From the USFSA website:
Cohen and Wagner Meet the Press Together
Sasha Cohen at the ISU Grand Prix Final
Photo by Paul Harvath
(12/30/03) — Tuesday, Dec. 30, marked the one week anniversary of Sasha Cohen working with coach Robin Wagner. While that isn't a lot of time together, Cohen and Wagner both said in a media teleconference Tuesday that they are pleased with how things are going and are ready to compete at the 2004 State Farm U.S. Figure Skating Championships in Atlanta next week.
Coaching changes at this point in the season are rare. But health problems that plague Cohen's former coach Tatiana Tarasova precipitated the change. Cohen announced the change on Christmas Eve, just three weeks before the U.S. Championships were set to begin. Cohen said she knew what she could gain in the long run from working with Wagner, and that made the change worth it.
"With this one week already behind us we've already made a lot of improvements," Cohen said. "I feel really comfortable with Robin, and we still have a whole other week before nationals. I feel great, and I'm really glad I switched when I did. I'm really happy with my decision."
The change happened quickly. Wagner said it started with dinner with Cohen's parents on Sunday, Dec. 21, to discuss the situation. The switch was confirmed on Monday, Dec. 22, and Wagner was on the ice with Cohen on Tuesday, Dec. 23. The two have been training in various places — this week in Simsbury — but Cohen said it's most likely they'll end up in Hackensack, N.J. Despite how quickly the situation evolved, Wagner said she is glad to be coaching Cohen.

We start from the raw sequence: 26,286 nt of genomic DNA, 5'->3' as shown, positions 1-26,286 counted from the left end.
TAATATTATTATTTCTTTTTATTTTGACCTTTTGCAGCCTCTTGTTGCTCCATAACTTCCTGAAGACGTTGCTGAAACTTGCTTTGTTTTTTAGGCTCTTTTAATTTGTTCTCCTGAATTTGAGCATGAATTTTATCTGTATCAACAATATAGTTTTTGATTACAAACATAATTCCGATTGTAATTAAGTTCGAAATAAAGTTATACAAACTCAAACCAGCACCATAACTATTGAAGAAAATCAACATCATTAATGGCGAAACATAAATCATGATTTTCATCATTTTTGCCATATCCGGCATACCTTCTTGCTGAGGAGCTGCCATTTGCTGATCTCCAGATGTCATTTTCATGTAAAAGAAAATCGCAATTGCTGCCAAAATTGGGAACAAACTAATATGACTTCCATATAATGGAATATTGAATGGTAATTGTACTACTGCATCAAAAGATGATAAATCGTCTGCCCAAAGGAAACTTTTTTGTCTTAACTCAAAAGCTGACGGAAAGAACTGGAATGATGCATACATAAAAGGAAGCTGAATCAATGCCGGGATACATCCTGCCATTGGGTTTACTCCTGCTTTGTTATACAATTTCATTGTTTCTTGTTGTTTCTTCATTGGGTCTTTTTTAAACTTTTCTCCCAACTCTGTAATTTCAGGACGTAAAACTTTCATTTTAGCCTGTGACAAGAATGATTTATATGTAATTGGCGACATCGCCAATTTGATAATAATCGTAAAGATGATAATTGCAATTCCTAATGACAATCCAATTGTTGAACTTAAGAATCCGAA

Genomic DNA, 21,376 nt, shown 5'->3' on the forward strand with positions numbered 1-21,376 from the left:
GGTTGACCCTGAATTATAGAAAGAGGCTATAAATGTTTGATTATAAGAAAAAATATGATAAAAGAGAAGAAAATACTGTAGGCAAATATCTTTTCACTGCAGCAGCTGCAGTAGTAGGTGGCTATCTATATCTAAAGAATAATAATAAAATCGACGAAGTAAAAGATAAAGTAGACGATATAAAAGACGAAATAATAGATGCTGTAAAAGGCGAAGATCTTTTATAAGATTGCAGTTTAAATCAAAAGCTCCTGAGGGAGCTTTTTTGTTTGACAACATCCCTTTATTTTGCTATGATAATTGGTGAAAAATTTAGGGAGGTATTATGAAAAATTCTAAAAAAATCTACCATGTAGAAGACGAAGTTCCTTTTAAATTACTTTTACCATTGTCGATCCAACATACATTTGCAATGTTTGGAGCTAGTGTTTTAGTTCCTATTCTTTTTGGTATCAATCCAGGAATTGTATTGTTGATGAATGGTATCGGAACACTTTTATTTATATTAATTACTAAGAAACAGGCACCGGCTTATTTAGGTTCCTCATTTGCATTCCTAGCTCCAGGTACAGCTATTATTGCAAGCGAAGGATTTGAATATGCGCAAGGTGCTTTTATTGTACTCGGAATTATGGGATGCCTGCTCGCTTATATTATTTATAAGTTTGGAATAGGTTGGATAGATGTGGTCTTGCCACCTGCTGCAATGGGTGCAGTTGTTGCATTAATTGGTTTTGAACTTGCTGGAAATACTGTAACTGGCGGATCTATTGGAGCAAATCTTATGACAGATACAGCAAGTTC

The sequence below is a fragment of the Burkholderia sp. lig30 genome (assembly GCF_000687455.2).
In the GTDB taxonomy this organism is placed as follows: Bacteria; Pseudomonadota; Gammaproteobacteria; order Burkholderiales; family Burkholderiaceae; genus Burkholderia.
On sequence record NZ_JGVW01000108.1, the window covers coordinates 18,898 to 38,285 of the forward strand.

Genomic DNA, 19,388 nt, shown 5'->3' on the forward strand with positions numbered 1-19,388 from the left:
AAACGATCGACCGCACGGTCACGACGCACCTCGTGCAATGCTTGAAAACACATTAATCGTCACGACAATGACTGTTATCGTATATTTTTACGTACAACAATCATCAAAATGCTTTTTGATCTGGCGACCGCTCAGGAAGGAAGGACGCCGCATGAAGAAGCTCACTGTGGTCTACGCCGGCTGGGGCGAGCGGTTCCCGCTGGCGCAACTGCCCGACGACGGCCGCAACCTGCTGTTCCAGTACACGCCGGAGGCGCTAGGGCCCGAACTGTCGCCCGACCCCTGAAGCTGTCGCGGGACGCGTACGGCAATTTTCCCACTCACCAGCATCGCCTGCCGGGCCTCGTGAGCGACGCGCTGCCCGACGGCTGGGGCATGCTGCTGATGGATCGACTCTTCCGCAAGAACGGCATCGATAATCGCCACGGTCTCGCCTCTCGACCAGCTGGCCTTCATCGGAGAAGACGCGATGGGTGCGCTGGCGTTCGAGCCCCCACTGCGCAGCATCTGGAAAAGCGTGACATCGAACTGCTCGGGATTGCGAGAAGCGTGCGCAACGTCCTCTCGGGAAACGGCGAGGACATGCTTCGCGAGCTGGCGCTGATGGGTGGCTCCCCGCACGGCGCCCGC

"I spent a lot of time talking with Sasha, and I felt confident that she was comfortable with the decision," Wagner said. "As long as she was 100 percent go [with the decision] I certainly had no doubts that we would be fine for nationals."
Cohen said she chose Wagner because the coach possessed the attributes she was looking for, including being dedicated to her skaters, enjoying coaching and having experience.
"When we work together she brought back more of the fun and joy to training," Cohen said of Wagner. "At the same time she pushes me just as hard, if not harder. I think the two of those combined are going to be great in the long run to keep up the enjoyment, just having fun over the next few years — getting to where I want to be but enjoying the process as well."
Wagner, of course, is best known for coaching Sarah Hughes to the Olympic gold medal in 2002. Wagner said she hasn't been on the ice with Hughes since April when Hughes competed at the ABC Sports International Figure Skating Challenge in Bridgeport, Conn. Hughes hasn't competed this season after starting college at Yale University in the fall. Wagner said she hasn't talked with Hughes since taking the job with Cohen but did leave a message for Hughes.
"She didn't express any interest in coming back to competitive skating," Wagner said of Hughes. "I'm a competitive coach — that's what I love, that's where my heart is. I love the tension, the pressure, the competitive scene. I love the media. So I was anxious to move my career on, and I'm able to do that now."
Wagner said earlier in the year she had some skaters interested in her as a coach. But she said she didn't pursue those relationships because she didn't think it would have been the best situation for either the skaters or her.
"I decided to wait it out," Wagner said. "Now I'm glad I did."